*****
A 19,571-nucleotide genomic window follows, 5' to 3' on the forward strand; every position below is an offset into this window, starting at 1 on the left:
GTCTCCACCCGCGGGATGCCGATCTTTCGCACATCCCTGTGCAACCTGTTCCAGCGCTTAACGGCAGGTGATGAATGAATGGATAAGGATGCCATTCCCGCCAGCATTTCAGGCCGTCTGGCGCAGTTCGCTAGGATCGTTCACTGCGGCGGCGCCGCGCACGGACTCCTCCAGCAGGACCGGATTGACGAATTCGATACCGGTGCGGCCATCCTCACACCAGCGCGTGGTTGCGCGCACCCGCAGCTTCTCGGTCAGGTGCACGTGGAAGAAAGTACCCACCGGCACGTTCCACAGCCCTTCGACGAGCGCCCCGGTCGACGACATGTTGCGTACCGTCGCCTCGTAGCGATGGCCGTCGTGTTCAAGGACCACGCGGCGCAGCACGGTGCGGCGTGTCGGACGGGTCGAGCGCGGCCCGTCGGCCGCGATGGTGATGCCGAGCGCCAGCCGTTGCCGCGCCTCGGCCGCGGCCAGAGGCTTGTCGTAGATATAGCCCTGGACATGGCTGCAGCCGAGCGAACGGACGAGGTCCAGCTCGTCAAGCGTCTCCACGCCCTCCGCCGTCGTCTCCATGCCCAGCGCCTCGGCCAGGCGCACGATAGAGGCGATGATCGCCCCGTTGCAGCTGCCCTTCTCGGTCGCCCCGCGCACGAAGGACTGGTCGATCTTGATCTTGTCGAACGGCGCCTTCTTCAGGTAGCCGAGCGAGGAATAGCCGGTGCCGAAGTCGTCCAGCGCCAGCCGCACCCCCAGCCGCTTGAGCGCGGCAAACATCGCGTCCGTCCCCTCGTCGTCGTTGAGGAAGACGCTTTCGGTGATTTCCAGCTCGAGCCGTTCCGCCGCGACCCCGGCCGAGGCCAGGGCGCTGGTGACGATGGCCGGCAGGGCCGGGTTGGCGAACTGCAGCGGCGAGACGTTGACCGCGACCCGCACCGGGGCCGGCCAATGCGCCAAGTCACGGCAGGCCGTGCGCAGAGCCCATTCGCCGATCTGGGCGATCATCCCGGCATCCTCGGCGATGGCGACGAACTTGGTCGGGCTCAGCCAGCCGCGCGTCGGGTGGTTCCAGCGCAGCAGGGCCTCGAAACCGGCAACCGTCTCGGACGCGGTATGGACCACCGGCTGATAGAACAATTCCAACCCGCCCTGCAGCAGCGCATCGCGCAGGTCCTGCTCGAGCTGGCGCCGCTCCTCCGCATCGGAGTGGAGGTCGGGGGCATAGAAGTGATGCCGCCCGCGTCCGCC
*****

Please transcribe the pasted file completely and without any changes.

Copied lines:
A 19,571-nucleotide genomic window follows, 5' to 3' on the forward strand; every position below is an offset into this window, starting at 1 on the left:
GTCTCCACCCGCGGGATGCCGATCTTTCGCACATCCCTGTGCAACCTGTTCCAGCGCTTAACGGCAGGTGATGAATGAATGGATAAGGATGCCATTCCCGCCAGCATTTCAGGCCGTCTGGCGCAGTTCGCTAGGATCGTTCACTGCGGCGGCGCCGCGCACGGACTCCTCCAGCAGGACCGGATTGACGAATTCGATACCGGTGCGGCCATCCTCACACCAGCGCGTGGTTGCGCGCACCCGCAGCTTCTCGGTCAGGTGCACGTGGAAGAAAGTACCCACCGGCACGTTCCACAGCCCTTCGACGAGCGCCCCGGTCGACGACATGTTGCGTACCGTCGCCTCGTAGCGATGGCCGTCGTGTTCAAGGACCACGCGGCGCAGCACGGTGCGGCGTGTCGGACGGGTCGAGCGCGGCCCGTCGGCCGCGATGGTGATGCCGAGCGCCAGCCGTTGCCGCGCCTCGGCCGCGGCCAGAGGCTTGTCGTAGATATAGCCCTGGACATGGCTGCAGCCGAGCGAACGGACGAGGTCCAGCTCGTCAAGCGTCTCCACGCCCTCCGCCGTCGTCTCCATGCCCAGCGCCTCGGCCAGGCGCACGATAGAGGCGATGATCGCCCCGTTGCAGCTGCCCTTCTCGGTCGCCCCGCGCACGAAGGACTGGTCGATCTTGATCTTGTCGAACGGCGCCTTCTTCAGGTAGCCGAGCGAGGAATAGCCGGTGCCGAAGTCGTCCAGCGCCAGCCGCACCCCCAGCCGCTTGAGCGCGGCAAACATCGCGTCCGTCCCCTCGTCGTCGTTGAGGAAGACGCTTTCGGTGATTTCCAGCTCGAGCCGTTCCGCCGCGACCCCGGCCGAGGCCAGGGCGCTGGTGACGATGGCCGGCAGGGCCGGGTTGGCGAACTGCAGCGGCGAGACGTTGACCGCGACCCGCACCGGGGCCGGCCAATGCGCCAAGTCACGGCAGGCCGTGCGCAGAGCCCATTCGCCGATCTGGGCGATCATCCCGGCATCCTCGGCGATGGCGACGAACTTGGTCGGGCTCAGCCAGCCGCGCGTCGGGTGGTTCCAGCGCAGCAGGGCCTCGAAACCGGCAACCGTCTCGGACGCGGTATGGACCACCGGCTGATAGAACAATTCCAACCCGCCCTGCAGCAGCGCATCGCGCAGGTCCTGCTCGAGCTGGCGCCGCTCCTCCGCATCGGAGTGGAGGTCGGGGGCATAGAAGTGATGCCGCCCGCGTCCGCC